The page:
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May 1995
268 pages  

6 x 9
9780822985754
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Global Competitiveness and Industrial Growth in Taiwan and the Philippines
Kuo, Cheng-Tian
Kuo correlates the contrasting economic evolutions of Taiwan and the Philippines as the product of government and industry relations, by presenting case studies of leading industries in the two nations.

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Cheng-Tian Kuo,/b> is professor and chair of the Department of Political Science at National Chengchi University.
“Kuo's work is a model of conceptual clarity: he considers three types of economic regimes: laissez-faire, clientelism, and corporatism as applied to the two countries in question. . . . The detailed individual chapters on the textile industry, the electronics industry, and the plywood industry in both countries contain much valuable information.”—Studies in Comparative International Development

“Kuo's book has blown a breath of badly needed fresh air into the increasingly stale debate on the determinants of East Asian economic dynamism. . . . Using a skillfully crafted comparative analysis, Kuo has built an alternative, convincing institutional explanation for the differential industrial performance of Taiwan and the Philippines.”—Political Science Quarterly

“One of the many strengths of Kuo's book is the fascinating historical detail he provides on three industries: textiles and apparel, plywood and electronics; these are among the best sectoral case studies we have of the NICs.”—Pacific Affairs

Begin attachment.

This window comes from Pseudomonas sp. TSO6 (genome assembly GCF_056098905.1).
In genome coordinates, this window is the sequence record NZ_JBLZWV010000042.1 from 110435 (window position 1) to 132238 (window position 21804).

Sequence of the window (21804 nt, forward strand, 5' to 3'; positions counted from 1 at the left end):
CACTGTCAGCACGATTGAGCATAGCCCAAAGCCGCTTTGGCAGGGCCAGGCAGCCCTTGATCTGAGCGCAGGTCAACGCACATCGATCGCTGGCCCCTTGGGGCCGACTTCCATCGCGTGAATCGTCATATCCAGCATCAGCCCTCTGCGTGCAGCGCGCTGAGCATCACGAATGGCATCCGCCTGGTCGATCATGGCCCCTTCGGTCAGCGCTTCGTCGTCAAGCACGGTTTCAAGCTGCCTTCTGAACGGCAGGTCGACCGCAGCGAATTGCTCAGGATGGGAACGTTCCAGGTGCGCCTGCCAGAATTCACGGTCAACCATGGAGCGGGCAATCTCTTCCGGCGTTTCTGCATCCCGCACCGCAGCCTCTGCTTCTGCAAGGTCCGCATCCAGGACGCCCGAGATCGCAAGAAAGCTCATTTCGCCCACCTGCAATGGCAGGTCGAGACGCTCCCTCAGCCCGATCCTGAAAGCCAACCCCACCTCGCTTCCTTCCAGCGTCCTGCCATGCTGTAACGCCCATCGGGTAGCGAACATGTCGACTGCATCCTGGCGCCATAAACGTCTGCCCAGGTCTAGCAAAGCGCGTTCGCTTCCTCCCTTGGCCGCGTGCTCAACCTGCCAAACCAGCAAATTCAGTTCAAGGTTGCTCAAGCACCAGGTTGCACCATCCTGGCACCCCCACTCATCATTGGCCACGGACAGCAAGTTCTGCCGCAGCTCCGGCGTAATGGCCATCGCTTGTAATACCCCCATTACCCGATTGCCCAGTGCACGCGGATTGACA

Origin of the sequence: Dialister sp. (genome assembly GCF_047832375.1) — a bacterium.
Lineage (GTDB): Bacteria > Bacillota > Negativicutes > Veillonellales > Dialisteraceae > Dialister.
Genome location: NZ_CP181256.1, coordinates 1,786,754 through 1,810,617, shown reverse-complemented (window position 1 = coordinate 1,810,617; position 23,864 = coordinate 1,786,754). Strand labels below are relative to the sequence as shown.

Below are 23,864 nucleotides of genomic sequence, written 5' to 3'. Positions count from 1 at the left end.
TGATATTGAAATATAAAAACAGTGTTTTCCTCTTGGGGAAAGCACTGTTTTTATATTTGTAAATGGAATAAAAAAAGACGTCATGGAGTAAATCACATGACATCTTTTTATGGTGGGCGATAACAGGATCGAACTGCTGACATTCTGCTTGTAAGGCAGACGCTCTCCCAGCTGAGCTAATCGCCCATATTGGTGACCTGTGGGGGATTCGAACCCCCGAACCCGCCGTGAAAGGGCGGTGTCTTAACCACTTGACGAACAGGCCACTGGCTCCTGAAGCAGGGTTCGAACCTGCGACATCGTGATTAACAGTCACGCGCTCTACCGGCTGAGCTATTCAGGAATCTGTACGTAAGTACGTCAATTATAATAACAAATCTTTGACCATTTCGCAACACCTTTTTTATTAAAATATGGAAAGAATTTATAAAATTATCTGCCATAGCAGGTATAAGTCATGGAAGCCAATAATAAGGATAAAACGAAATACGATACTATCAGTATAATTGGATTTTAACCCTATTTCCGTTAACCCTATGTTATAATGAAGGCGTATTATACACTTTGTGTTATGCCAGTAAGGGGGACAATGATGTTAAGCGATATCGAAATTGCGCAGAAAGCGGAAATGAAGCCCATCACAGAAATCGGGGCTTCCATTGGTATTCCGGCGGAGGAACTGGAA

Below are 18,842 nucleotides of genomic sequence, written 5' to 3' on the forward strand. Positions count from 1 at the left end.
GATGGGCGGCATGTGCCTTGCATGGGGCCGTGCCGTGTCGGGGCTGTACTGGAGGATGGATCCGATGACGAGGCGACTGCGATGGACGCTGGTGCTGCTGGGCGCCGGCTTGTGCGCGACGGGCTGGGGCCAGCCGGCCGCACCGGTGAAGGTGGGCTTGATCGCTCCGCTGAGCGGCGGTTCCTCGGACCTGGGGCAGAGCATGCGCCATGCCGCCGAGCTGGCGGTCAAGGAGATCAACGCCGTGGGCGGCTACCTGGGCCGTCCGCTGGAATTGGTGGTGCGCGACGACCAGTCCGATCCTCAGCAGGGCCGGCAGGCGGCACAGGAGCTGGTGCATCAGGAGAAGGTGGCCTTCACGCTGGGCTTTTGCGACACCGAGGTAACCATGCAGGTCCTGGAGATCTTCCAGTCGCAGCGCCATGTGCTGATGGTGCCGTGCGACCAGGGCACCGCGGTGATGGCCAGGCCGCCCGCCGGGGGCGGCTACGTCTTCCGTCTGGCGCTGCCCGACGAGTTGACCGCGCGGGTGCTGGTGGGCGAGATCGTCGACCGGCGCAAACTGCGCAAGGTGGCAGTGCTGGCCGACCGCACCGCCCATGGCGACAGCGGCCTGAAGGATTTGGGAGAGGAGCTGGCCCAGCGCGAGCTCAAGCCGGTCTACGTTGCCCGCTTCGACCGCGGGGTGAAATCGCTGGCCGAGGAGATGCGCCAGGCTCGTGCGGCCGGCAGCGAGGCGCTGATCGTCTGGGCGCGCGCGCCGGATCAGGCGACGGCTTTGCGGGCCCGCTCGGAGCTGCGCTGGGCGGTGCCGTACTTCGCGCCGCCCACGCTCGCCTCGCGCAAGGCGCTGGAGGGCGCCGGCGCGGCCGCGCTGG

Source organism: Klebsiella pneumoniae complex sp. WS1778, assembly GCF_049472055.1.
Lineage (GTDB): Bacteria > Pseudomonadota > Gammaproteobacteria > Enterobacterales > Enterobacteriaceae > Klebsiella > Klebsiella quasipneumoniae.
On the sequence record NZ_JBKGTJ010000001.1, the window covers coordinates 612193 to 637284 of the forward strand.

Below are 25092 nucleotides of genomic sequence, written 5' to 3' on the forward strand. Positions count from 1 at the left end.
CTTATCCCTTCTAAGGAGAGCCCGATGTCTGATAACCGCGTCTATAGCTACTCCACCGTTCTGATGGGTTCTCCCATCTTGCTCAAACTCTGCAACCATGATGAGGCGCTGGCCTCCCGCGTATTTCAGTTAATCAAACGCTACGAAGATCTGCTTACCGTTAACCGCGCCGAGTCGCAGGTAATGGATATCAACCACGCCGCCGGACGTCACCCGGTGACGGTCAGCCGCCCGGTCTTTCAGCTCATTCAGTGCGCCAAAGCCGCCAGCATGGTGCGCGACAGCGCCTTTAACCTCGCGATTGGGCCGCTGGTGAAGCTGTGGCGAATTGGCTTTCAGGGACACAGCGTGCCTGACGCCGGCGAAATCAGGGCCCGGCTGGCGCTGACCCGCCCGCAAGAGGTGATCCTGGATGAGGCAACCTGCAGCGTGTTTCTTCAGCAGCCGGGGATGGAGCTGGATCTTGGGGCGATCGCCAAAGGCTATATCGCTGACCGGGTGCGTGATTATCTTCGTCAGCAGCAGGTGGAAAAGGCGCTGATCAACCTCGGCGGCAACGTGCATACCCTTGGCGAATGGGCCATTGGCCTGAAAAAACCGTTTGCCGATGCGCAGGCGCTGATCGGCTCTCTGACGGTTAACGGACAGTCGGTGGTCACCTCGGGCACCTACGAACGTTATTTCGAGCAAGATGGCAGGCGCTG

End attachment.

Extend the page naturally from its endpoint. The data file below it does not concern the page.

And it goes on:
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Political Science/International Studies
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Kuo contrasts the economic evolutions of Taiwan and the Philippines as the product of government and industry relations. The two nations shared many economic similarities-yet Taiwan moved from clientelism to state corporatism, while in the Philippines clientelism remains deeply entrenched.

Kuo's case studies in the textile, plywood, and electronics industries support these general arguments. He finds that clientelism invariably leads to economic problems, while a laissez-faire approach is unpredictable. The best formula for industrial success in a developing nation is close cooperation between business and government.

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